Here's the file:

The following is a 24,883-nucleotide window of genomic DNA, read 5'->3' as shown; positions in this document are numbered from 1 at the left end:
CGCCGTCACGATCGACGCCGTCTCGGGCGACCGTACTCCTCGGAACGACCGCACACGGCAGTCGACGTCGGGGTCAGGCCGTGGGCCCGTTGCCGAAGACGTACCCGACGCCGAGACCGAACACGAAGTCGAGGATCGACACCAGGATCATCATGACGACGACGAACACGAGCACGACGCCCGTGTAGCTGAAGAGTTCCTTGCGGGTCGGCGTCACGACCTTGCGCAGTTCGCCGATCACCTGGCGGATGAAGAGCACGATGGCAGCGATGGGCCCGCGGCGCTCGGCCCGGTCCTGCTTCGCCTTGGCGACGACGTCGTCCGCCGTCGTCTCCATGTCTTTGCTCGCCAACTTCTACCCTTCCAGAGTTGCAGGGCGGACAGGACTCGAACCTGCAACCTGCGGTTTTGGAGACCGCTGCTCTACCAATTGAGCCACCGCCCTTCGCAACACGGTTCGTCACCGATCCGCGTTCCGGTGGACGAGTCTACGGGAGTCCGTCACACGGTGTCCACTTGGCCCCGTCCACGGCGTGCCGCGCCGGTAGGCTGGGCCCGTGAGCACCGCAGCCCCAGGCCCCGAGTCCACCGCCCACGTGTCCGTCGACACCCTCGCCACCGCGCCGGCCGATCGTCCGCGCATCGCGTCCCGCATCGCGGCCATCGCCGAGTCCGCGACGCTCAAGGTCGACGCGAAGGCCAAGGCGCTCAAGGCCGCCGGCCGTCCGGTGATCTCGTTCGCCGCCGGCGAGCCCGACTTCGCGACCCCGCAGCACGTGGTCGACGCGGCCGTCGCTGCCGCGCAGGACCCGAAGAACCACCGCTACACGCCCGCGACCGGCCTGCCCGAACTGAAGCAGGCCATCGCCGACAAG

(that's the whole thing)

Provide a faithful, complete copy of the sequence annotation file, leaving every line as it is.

The following is a 24,883-nucleotide window of genomic DNA, read 5'->3' as shown; positions in this document are numbered from 1 at the left end:
CGCCGTCACGATCGACGCCGTCTCGGGCGACCGTACTCCTCGGAACGACCGCACACGGCAGTCGACGTCGGGGTCAGGCCGTGGGCCCGTTGCCGAAGACGTACCCGACGCCGAGACCGAACACGAAGTCGAGGATCGACACCAGGATCATCATGACGACGACGAACACGAGCACGACGCCCGTGTAGCTGAAGAGTTCCTTGCGGGTCGGCGTCACGACCTTGCGCAGTTCGCCGATCACCTGGCGGATGAAGAGCACGATGGCAGCGATGGGCCCGCGGCGCTCGGCCCGGTCCTGCTTCGCCTTGGCGACGACGTCGTCCGCCGTCGTCTCCATGTCTTTGCTCGCCAACTTCTACCCTTCCAGAGTTGCAGGGCGGACAGGACTCGAACCTGCAACCTGCGGTTTTGGAGACCGCTGCTCTACCAATTGAGCCACCGCCCTTCGCAACACGGTTCGTCACCGATCCGCGTTCCGGTGGACGAGTCTACGGGAGTCCGTCACACGGTGTCCACTTGGCCCCGTCCACGGCGTGCCGCGCCGGTAGGCTGGGCCCGTGAGCACCGCAGCCCCAGGCCCCGAGTCCACCGCCCACGTGTCCGTCGACACCCTCGCCACCGCGCCGGCCGATCGTCCGCGCATCGCGTCCCGCATCGCGGCCATCGCCGAGTCCGCGACGCTCAAGGTCGACGCGAAGGCCAAGGCGCTCAAGGCCGCCGGCCGTCCGGTGATCTCGTTCGCCGCCGGCGAGCCCGACTTCGCGACCCCGCAGCACGTGGTCGACGCGGCCGTCGCTGCCGCGCAGGACCCGAAGAACCACCGCTACACGCCCGCGACCGGCCTGCCCGAACTGAAGCAGGCCATCGCCGACAAG